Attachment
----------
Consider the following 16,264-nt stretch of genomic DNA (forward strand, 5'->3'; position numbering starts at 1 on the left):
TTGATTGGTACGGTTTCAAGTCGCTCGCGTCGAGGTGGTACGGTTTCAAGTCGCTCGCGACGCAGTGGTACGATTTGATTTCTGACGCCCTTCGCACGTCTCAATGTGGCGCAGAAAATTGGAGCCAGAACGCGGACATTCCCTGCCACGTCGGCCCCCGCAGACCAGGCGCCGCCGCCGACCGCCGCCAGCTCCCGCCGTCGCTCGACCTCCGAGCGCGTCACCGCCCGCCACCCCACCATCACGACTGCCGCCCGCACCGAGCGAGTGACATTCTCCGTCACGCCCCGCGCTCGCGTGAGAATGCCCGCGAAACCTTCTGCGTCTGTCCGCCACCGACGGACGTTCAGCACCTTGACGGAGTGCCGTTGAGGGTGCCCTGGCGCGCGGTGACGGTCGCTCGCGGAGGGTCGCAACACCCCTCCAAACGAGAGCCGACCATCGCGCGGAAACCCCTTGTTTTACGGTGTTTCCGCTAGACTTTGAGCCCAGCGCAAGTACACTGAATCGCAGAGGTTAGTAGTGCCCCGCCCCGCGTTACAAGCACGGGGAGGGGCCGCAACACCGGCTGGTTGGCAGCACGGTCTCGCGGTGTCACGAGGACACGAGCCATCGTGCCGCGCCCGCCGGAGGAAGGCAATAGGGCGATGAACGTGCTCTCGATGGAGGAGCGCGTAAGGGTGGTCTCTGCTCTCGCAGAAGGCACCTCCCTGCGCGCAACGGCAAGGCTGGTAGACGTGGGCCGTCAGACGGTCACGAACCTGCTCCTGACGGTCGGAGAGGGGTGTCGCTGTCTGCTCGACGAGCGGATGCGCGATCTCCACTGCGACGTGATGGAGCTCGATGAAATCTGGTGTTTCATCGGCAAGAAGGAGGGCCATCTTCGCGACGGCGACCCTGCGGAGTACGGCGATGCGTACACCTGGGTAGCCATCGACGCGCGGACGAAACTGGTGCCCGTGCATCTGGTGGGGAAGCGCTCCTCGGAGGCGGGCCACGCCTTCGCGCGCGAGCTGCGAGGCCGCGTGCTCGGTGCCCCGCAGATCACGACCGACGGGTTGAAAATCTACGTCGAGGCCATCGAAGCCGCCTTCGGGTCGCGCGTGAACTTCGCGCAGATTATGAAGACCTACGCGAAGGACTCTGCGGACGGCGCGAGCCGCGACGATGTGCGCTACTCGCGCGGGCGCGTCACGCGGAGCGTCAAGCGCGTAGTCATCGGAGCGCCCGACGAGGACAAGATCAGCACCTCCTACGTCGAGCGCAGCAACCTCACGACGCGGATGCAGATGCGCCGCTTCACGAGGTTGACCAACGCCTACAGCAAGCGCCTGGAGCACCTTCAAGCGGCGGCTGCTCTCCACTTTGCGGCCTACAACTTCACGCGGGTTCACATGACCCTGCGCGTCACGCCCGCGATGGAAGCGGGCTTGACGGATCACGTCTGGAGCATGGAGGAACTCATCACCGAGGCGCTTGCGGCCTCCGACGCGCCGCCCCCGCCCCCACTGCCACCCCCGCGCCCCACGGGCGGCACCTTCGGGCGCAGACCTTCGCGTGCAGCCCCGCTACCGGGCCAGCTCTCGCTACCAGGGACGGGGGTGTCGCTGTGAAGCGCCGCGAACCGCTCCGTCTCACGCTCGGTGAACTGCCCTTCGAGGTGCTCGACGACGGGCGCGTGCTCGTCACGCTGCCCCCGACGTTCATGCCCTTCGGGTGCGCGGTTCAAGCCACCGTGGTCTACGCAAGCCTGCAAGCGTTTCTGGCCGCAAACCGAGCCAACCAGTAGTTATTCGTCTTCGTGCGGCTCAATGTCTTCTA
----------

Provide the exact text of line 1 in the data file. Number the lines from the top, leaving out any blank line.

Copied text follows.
Consider the following 16,264-nt stretch of genomic DNA (forward strand, 5'->3'; position numbering starts at 1 on the left):